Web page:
Geissler et al. steer away from simplified discussions of neoliberalism and 1980s style medical anthropology critiques that position biomedicine as a tool of domination or discipline, the state as the agent of biomedical technologies in opposition to the public, or biomedicine as one form of knowledge among many. The book’s contributors instead consider the possibilities and responsibilities of biomedical science and the state to public health, while paying close attention to space, place and historical trajectories as well as the unequal scientific partnerships that emerge in para-statal organizations. As Geissler notes, this shift stems from a theoretical move to post-Foucauldian and post-Marxist analyses and the contributors problematize the idea of biopower as an increasing and expanding disciplinary mechanism (p.24,35). The book points to ways in which national citizens can be understood as assemblages of illnesses and bodies with rights and claims, holding mercurial identities that position them in roles such as peer group member or community representative in relation to the para-state. Out of this, temporary multiple publics are formed and governed under often short-term projects, mirroring the fetishization of randomized controlled trials in public health research. Through this, the book points to innovative ways of thinking about African biological citizenship.
Several chapters critically engage with African scientists’ work-lives and visions of public health, but it would be interesting to read more specifically about African scientists’ perspectives on the logic, value and outcomes of research they participate in. Nguyen notes that randomized controlled trials can only reliably measure relatively simple interventions across brief periods of time and do not measure what might happen outside of trial conditions. Interventions such as the social and economic empowerment of women do not fit easily into this randomized controlled trial framework and would require researchers to engage with complex issues of human behavior, gender identity and social constraint (p.52,57). What discourses do African scientists use to frame, highlight or obscure the shortcomings of randomized controlled trials and the social consequences of the interventions these trials? It would be valuable to also hear more about how discourses produced by local and national media interact with broader international discourses that include transnational scientists and organizations, as Fassin does in his chapter on Nevirapine.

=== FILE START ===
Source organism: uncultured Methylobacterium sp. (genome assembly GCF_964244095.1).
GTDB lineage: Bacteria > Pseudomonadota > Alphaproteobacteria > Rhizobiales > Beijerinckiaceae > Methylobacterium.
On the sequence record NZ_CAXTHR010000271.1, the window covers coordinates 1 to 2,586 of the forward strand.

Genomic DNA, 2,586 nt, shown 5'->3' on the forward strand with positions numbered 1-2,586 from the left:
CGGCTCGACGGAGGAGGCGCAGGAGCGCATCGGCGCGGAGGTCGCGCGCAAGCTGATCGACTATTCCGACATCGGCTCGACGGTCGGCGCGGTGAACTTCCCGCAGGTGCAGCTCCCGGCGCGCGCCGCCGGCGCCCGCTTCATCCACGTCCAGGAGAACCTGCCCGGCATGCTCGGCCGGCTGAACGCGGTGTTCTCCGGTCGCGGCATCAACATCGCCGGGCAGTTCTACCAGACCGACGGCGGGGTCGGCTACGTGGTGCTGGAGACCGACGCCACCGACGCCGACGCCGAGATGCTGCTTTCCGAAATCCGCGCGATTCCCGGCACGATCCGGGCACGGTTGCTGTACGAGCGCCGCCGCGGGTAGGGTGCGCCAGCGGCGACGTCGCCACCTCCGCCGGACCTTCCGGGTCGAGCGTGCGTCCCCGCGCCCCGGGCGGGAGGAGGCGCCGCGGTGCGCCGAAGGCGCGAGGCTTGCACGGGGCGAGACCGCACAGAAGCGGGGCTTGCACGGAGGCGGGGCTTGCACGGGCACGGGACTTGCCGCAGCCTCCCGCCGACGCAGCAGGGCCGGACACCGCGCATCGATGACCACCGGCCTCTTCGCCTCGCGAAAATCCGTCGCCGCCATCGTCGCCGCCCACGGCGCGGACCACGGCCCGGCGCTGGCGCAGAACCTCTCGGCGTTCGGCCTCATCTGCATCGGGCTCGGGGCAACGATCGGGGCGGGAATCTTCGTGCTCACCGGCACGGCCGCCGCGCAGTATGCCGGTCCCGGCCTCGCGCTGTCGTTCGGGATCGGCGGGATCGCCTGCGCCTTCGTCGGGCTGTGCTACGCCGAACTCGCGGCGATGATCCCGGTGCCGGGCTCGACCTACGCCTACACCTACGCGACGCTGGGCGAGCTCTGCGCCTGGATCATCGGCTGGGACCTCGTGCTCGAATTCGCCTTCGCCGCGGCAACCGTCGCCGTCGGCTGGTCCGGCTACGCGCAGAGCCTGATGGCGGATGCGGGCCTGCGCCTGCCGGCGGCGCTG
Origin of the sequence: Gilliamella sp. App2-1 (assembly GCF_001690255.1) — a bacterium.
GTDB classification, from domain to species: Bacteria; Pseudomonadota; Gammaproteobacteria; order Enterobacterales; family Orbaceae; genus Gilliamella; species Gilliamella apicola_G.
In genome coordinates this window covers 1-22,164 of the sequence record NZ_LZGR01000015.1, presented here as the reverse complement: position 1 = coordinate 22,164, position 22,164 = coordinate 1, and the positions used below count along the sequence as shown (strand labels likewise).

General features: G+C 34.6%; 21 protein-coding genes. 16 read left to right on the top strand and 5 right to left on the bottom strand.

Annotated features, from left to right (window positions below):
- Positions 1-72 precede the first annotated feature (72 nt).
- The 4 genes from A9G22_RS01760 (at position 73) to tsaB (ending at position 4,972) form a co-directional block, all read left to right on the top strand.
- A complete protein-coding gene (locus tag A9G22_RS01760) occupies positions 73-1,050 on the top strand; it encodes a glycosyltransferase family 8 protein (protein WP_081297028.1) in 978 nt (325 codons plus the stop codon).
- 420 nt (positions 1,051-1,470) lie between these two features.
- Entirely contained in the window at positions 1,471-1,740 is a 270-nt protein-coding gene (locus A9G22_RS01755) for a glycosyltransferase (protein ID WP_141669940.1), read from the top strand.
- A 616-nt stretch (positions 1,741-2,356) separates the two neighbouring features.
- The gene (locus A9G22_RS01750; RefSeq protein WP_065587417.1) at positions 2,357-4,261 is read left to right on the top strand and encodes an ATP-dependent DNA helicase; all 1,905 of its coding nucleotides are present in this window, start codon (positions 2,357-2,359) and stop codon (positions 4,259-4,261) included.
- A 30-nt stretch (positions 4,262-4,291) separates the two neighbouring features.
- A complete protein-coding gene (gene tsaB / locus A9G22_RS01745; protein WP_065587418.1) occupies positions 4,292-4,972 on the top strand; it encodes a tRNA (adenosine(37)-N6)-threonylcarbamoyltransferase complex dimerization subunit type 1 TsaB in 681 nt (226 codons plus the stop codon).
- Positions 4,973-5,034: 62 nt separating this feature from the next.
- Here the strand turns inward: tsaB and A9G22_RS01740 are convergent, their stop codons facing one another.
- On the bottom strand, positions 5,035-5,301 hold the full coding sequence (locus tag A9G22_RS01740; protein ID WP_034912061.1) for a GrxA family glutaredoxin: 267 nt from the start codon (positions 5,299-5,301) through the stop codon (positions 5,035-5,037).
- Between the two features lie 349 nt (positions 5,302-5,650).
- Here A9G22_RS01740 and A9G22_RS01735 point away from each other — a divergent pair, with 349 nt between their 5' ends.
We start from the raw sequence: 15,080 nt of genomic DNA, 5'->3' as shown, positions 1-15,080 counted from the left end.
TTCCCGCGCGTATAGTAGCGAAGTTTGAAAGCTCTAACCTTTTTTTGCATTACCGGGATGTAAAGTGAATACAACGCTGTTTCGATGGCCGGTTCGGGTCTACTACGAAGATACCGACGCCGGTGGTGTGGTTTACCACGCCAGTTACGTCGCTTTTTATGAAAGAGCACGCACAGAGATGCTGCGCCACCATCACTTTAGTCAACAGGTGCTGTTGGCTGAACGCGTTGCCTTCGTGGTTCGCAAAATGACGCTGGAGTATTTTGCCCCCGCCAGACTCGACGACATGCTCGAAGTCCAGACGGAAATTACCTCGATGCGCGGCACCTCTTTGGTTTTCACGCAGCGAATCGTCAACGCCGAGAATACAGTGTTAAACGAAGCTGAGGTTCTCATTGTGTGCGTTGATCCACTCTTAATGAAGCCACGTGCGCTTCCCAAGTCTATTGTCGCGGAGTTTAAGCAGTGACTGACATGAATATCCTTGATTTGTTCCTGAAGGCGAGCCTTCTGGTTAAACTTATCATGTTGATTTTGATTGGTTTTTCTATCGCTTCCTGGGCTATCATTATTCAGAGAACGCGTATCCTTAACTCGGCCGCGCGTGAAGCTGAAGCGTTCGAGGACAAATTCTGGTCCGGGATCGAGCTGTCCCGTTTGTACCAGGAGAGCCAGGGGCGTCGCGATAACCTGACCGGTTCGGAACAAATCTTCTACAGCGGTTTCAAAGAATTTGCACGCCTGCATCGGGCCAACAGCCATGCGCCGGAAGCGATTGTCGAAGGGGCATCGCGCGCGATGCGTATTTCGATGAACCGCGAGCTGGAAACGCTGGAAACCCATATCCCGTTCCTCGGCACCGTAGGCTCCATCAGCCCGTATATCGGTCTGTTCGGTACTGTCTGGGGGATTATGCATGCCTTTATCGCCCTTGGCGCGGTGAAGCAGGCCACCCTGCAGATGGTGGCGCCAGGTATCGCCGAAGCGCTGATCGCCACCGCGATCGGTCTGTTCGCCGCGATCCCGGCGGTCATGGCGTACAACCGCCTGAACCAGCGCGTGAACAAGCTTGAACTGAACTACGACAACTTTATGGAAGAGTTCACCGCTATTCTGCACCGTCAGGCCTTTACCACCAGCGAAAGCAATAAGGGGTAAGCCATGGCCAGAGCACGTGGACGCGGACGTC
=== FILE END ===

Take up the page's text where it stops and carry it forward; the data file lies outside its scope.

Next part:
Para-States and Medical Science is an exceptional and engaging book that will be of interest to anthropologists, Africanists and historians as well as those interested in science and technology, post-colonial and development studies.
Mary-Anne Decatur is a PhD candidate in anthropology at SOAS, University of London. Her research examines Maasai and Chagga people’s conceptualizations of female genital cutting on social, cultural, historical and medical grounds in the Kilimanjaro region of Tanzania. She explores how these differing understandings of the practice shape predominantly Chagga NGO and healthcare employees’ strategies and messages for ending female genital cutting in comparatively less affluent Maasai communities, and in turn influence Maasai interpretations of these strategies and messages. Mary-Anne is also the FGM country of origin expert for Tanzania for the Rights in Exile Programme and the editor of Popular Anthropology Magazine.
© 2015 Mary-Anne Decatur